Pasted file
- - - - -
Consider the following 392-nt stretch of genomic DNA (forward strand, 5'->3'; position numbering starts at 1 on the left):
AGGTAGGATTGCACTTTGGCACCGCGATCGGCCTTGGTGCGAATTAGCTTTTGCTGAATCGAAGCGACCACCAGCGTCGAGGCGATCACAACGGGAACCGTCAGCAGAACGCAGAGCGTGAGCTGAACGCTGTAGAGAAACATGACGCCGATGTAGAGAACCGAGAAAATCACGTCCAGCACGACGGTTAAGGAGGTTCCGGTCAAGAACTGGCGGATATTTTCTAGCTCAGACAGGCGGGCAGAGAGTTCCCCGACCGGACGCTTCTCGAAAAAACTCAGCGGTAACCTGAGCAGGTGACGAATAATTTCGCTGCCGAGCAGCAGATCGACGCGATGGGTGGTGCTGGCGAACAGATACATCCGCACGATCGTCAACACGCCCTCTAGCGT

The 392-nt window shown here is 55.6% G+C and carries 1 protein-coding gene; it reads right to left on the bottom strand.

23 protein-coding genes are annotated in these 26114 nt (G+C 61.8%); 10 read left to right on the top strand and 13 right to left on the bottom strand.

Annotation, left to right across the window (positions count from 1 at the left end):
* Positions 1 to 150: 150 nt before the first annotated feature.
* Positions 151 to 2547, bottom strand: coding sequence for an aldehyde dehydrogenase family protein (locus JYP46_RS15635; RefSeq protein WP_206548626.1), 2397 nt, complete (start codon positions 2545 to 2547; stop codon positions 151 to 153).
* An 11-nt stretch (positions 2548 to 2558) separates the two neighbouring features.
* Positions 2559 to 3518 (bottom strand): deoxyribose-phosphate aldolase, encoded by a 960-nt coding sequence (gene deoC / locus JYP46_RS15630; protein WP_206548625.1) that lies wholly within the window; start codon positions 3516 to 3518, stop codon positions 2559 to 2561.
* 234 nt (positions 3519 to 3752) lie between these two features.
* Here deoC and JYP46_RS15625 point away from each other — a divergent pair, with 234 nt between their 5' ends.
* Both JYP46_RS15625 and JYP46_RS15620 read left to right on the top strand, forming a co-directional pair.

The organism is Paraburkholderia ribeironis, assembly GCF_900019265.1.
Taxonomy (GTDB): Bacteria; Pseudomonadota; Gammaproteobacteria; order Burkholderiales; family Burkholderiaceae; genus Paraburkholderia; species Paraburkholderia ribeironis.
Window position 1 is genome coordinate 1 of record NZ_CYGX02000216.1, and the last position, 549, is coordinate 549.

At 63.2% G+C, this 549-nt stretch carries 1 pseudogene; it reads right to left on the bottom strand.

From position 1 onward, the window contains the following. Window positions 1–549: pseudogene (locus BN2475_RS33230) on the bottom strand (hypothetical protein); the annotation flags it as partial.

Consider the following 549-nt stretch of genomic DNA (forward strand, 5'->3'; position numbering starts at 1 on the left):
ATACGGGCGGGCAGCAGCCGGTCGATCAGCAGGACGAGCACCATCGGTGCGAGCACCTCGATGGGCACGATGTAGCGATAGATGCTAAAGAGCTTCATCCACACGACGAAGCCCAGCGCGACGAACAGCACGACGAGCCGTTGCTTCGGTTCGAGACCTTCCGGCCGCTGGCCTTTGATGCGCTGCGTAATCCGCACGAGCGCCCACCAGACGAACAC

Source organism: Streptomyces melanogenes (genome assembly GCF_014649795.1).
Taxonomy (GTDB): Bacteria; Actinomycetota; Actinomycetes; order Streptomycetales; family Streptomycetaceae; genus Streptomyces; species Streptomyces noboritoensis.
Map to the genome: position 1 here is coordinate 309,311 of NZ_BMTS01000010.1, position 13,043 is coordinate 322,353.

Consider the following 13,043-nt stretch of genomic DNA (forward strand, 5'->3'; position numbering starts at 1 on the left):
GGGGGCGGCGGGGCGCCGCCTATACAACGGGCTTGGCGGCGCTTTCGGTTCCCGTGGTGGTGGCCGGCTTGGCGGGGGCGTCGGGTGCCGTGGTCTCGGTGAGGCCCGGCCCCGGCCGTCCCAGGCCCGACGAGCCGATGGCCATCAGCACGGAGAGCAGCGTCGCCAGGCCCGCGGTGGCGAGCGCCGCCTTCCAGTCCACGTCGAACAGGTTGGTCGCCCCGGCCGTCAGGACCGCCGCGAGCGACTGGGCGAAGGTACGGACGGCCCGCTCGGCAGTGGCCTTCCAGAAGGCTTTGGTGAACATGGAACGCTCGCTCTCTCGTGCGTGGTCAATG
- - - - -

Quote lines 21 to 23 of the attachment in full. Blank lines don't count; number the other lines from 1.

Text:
Taxonomy (GTDB): Bacteria; Actinomycetota; Actinomycetes; order Streptomycetales; family Streptomycetaceae; genus Streptomyces; species Streptomyces noboritoensis.
Map to the genome: position 1 here is coordinate 309,311 of NZ_BMTS01000010.1, position 13,043 is coordinate 322,353.

Consider the following 13,043-nt stretch of genomic DNA (forward strand, 5'->3'; position numbering starts at 1 on the left):